2:30 PM, Feb 8, 2014 • By ALGIS VALIUNAS
But some few competitors looked impassive as tombstones as they tore along, utterly unhurried, just doing their job. They did not subdue the raging waters exactly, but their evident self-command made them seem equal in every inch to the violence of the test. These were the days when the Soviet bloc took every possible competition with the West with deadly seriousness, and the coolest customers on the water that day were the East German paddlers; I would observe that same laser-eyed demeanor some years later in the guards manning the watchtowers along the Berlin Wall. And of course the Communist athletic juggernaut would become notorious for its reliance on illicit, undetectable, and very effective chemical enhancement. The Hammer was an imposing physical specimen, but the whitewater heroes of the DDR were monsters, nurtured on substances far more formidable than Dartmouth dining hall chow, their bulk and cuts every bit as frightening as the musculature of their compatriot swimming women. It was East Germans who took two of the three kayak medals that day, and I think it was a Soviet or near relation who joined them on the podium. Eric Evans came in sixth, a disappointing but honorable finish: he was the best of the athletes there who relied on mere nature for their excellence.
Mikael and I did not speak to Evans after the competition; he was hustled off to provide urine and blood and who knows what else. My good friend and I had counted on crashing that night at the familial home of a Dartmouth pal of ours who had grown up in that Olympic city. We didn’t have his phone number or address, or know his father’s first name, but figured that the surname was unusual enough that there couldn’t be more than two or three such listings in the phone book. As it happened, there were two whole columns of them. And of course there was no room at the inn—at any inn for miles around. We wandered here and there without knowing where we were headed and in the end we unrolled our sleeping bags in a small wood just outside the Olympic Village.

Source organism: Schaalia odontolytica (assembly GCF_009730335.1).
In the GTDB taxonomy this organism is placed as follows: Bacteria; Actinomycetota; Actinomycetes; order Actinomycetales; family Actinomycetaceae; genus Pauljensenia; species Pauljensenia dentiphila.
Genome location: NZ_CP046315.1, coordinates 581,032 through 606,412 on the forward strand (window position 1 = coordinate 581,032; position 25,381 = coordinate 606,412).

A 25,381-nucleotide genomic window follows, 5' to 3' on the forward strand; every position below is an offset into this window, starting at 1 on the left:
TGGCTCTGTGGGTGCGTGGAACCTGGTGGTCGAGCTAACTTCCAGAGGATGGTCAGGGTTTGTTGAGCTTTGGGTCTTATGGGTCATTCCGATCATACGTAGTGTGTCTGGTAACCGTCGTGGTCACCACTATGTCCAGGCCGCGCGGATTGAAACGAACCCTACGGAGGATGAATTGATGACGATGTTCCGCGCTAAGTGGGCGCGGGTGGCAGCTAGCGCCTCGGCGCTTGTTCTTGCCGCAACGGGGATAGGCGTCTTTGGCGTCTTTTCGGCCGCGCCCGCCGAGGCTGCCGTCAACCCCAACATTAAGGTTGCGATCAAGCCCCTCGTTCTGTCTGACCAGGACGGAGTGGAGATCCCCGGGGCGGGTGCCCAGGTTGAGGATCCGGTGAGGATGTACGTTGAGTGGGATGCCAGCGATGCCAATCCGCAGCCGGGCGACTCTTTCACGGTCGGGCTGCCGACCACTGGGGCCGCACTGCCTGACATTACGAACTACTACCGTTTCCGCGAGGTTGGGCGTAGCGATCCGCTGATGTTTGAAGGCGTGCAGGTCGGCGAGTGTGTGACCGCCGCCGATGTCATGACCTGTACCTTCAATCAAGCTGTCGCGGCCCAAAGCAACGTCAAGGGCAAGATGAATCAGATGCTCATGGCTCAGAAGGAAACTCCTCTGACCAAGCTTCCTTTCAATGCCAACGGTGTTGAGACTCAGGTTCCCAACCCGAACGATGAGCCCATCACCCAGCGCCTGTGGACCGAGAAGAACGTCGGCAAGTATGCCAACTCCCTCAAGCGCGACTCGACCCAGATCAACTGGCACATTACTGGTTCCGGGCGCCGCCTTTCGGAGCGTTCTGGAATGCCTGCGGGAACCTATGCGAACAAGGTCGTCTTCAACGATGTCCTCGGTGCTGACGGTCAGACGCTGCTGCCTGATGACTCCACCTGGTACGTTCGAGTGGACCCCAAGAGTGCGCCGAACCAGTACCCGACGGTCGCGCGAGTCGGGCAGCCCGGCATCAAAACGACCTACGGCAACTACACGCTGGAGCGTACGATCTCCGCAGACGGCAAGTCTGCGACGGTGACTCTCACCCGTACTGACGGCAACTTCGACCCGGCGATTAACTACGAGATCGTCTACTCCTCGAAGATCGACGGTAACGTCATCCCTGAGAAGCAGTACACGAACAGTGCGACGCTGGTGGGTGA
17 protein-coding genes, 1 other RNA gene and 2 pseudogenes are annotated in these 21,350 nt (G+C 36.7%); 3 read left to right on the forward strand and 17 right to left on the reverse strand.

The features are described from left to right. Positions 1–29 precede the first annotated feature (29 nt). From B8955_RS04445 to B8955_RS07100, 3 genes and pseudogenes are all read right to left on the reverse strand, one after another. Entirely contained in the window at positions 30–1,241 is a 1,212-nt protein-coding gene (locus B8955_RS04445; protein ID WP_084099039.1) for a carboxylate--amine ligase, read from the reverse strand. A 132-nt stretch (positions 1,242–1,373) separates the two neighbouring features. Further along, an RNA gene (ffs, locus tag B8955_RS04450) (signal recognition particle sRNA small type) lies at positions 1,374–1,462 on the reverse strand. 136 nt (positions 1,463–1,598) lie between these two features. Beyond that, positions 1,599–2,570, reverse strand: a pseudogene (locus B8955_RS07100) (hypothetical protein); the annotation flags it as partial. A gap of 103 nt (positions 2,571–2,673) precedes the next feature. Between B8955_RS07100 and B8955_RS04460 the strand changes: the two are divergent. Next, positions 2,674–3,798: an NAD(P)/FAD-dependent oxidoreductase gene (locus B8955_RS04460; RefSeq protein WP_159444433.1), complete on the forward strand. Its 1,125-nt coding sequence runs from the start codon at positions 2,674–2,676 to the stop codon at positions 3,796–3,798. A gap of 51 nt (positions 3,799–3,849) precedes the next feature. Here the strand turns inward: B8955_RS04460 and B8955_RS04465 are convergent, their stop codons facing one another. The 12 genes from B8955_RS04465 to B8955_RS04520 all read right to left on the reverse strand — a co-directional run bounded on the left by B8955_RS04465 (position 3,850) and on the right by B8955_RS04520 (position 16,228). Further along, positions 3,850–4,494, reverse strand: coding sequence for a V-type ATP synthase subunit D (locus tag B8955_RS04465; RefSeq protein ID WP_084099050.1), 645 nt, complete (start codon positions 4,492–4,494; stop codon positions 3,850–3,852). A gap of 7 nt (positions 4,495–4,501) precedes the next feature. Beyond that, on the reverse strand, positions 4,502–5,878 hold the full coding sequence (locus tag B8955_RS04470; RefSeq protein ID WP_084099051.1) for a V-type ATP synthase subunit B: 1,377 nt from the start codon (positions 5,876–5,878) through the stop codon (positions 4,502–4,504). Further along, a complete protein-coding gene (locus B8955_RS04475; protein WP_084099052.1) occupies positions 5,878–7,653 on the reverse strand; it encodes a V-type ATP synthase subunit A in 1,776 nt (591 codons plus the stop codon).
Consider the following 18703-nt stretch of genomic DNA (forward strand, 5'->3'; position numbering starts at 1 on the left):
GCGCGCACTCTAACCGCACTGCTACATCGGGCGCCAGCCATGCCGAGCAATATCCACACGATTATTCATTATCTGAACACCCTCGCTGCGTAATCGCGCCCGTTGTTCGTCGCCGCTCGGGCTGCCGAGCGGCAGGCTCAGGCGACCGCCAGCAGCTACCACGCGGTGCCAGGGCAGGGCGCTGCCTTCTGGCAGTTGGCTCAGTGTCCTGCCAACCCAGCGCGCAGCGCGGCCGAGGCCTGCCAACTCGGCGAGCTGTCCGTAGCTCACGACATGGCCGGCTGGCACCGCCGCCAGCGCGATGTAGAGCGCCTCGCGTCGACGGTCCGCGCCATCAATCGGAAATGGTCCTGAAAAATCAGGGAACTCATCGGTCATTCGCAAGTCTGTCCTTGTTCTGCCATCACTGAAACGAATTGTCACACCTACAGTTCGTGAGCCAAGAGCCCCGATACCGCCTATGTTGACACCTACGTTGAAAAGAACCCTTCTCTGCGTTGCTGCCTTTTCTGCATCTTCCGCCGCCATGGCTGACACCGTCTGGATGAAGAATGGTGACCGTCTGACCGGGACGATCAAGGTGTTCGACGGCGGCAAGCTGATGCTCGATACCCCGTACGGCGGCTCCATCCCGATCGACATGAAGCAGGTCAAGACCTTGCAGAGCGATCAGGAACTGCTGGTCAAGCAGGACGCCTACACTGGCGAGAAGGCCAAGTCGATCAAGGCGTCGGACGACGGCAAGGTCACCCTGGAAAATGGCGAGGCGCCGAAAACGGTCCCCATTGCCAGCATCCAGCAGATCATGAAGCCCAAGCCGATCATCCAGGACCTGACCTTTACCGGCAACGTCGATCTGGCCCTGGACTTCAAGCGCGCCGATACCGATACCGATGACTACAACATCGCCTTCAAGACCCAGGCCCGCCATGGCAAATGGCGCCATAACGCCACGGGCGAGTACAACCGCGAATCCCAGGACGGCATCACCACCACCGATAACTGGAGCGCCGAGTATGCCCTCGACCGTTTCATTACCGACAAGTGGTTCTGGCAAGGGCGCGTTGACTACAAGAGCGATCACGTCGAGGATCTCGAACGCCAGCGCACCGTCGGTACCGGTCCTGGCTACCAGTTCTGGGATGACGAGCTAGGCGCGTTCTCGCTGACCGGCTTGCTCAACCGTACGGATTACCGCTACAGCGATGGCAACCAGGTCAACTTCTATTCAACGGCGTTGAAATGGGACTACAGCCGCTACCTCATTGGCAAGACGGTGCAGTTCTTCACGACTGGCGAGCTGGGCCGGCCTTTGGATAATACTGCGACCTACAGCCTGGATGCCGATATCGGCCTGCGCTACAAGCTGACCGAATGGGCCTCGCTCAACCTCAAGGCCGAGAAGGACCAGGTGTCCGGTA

At dawn I awoke with my mouth full of blood. Ten days earlier I had had wisdom teeth extracted, and the wounds had opened. When the blood kept welling up faster than I could spit it out, I became more than a little uneasy. Getting to a doctor seemed the thing to do; I reckoned there must be one nearby in the Olympic Village. I had to climb a fence to get in, but it was no more than four feet high, and hopping it could not have been easier. I walked straight ahead for a few minutes without seeing anyone, and came upon a pavilion, where I think there was something like a mini-mart or snack bar, and there was also a station marked with a red cross. I’m not sure if the man who helped me was a doctor or a nurse; he gave me something to flush out my mouth, packed the incisions with gauze, apologized that there wasn’t more he could do, told me I ought to see a dentist, and sent me on my way.
Mikael and I were on our way presently, taking the long way round to London, where we would take part in a foreign study program at University College. Some days later, at a cantina on a beach in the north of Spain, we were drinking Sangria, our brain activity reduced to that blissed-out condition just above the flat line, when on the television screen above the bar there appeared images of something sinister happening in darkness: men running every which way, bodies on gurneys being wheeled off at top speed, ambulances with lights flashing. I think that was what they were: it was all violent disorder anyhow, an unintelligible catastrophe, who knows just what; probably a plane crash, I thought eventually. What the hell: planes crashed, but none was to about to do so with Mikael or me or anyone we knew aboard. It was somebody’s bad luck; we had no worries.
Maybe that evening or maybe the next day we learned of the massacre of Israeli athletes and officials by Palestinian terrorists at the Olympic Village. That was what we had seen on the television at the bar, without realizing what it was, or troubling to ask anyone who might have told us. That terrorist attack is of course what most people remember of the 1972 Munich Olympics. The Games would never be the same after that, for anyone. But the horror of that occasion, and of others that have followed, and of who knows what to come, cannot erase the pleasure of seeing from twenty feet away some of the world’s best athletes in full glory, in a sport obscure then and discontinued as an Olympic event since, but demanding more courage and devotion than just about anything one is likely ever to do. I love the Olympics. Not even Mr. Putin or a pack of blood-crazed Chechens is going to spoil them for me.
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